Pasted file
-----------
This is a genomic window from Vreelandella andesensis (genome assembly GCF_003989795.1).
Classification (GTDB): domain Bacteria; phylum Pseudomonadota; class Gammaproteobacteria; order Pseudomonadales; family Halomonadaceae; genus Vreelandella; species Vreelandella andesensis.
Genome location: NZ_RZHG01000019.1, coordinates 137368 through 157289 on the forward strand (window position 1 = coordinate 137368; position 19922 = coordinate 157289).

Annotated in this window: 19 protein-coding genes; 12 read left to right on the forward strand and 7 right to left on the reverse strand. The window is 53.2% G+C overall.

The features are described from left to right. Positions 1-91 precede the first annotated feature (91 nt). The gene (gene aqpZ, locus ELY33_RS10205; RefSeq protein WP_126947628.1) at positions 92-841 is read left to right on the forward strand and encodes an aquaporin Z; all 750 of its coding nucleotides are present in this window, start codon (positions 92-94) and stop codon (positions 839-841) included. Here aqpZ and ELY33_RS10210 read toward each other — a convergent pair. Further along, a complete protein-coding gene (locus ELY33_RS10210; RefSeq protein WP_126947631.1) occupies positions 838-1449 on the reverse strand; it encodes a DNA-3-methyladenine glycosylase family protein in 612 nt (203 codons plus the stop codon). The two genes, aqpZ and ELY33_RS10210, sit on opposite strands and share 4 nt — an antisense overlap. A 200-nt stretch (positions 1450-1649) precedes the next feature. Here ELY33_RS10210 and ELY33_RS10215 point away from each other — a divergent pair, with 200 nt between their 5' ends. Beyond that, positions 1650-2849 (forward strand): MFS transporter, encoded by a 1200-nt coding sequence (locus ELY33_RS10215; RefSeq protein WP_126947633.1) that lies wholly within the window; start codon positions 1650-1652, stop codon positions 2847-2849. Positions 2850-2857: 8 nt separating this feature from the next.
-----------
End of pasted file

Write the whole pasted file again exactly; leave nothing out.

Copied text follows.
This is a genomic window from Vreelandella andesensis (genome assembly GCF_003989795.1).
Classification (GTDB): domain Bacteria; phylum Pseudomonadota; class Gammaproteobacteria; order Pseudomonadales; family Halomonadaceae; genus Vreelandella; species Vreelandella andesensis.
Genome location: NZ_RZHG01000019.1, coordinates 137368 through 157289 on the forward strand (window position 1 = coordinate 137368; position 19922 = coordinate 157289).

Annotated in this window: 19 protein-coding genes; 12 read left to right on the forward strand and 7 right to left on the reverse strand. The window is 53.2% G+C overall.

The features are described from left to right. Positions 1-91 precede the first annotated feature (91 nt). The gene (gene aqpZ, locus ELY33_RS10205; RefSeq protein WP_126947628.1) at positions 92-841 is read left to right on the forward strand and encodes an aquaporin Z; all 750 of its coding nucleotides are present in this window, start codon (positions 92-94) and stop codon (positions 839-841) included. Here aqpZ and ELY33_RS10210 read toward each other — a convergent pair. Further along, a complete protein-coding gene (locus ELY33_RS10210; RefSeq protein WP_126947631.1) occupies positions 838-1449 on the reverse strand; it encodes a DNA-3-methyladenine glycosylase family protein in 612 nt (203 codons plus the stop codon). The two genes, aqpZ and ELY33_RS10210, sit on opposite strands and share 4 nt — an antisense overlap. A 200-nt stretch (positions 1450-1649) precedes the next feature. Here ELY33_RS10210 and ELY33_RS10215 point away from each other — a divergent pair, with 200 nt between their 5' ends. Beyond that, positions 1650-2849 (forward strand): MFS transporter, encoded by a 1200-nt coding sequence (locus ELY33_RS10215; RefSeq protein WP_126947633.1) that lies wholly within the window; start codon positions 1650-1652, stop codon positions 2847-2849. Positions 2850-2857: 8 nt separating this feature from the next.